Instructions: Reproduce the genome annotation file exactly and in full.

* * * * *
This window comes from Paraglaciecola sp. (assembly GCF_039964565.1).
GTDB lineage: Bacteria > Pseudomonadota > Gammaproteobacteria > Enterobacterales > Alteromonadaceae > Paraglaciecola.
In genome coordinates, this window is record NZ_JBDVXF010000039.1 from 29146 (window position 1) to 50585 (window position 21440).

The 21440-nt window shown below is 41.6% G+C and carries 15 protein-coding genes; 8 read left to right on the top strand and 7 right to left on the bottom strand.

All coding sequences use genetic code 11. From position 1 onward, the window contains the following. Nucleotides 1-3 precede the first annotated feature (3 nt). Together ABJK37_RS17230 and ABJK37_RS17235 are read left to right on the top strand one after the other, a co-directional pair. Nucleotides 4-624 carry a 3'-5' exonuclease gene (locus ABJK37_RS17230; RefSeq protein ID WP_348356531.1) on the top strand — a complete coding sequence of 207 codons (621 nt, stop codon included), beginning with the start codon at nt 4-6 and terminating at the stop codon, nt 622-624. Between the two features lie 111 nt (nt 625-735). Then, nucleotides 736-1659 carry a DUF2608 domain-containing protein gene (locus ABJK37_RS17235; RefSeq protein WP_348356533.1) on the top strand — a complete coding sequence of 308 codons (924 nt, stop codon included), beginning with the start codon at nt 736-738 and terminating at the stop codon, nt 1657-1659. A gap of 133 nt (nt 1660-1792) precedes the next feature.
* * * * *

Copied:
This window comes from Paraglaciecola sp. (assembly GCF_039964565.1).
GTDB lineage: Bacteria > Pseudomonadota > Gammaproteobacteria > Enterobacterales > Alteromonadaceae > Paraglaciecola.
In genome coordinates, this window is record NZ_JBDVXF010000039.1 from 29146 (window position 1) to 50585 (window position 21440).

The 21440-nt window shown below is 41.6% G+C and carries 15 protein-coding genes; 8 read left to right on the top strand and 7 right to left on the bottom strand.

All coding sequences use genetic code 11. From position 1 onward, the window contains the following. Nucleotides 1-3 precede the first annotated feature (3 nt). Together ABJK37_RS17230 and ABJK37_RS17235 are read left to right on the top strand one after the other, a co-directional pair. Nucleotides 4-624 carry a 3'-5' exonuclease gene (locus ABJK37_RS17230; RefSeq protein ID WP_348356531.1) on the top strand — a complete coding sequence of 207 codons (621 nt, stop codon included), beginning with the start codon at nt 4-6 and terminating at the stop codon, nt 622-624. Between the two features lie 111 nt (nt 625-735). Then, nucleotides 736-1659 carry a DUF2608 domain-containing protein gene (locus ABJK37_RS17235; RefSeq protein WP_348356533.1) on the top strand — a complete coding sequence of 308 codons (924 nt, stop codon included), beginning with the start codon at nt 736-738 and terminating at the stop codon, nt 1657-1659. A gap of 133 nt (nt 1660-1792) precedes the next feature.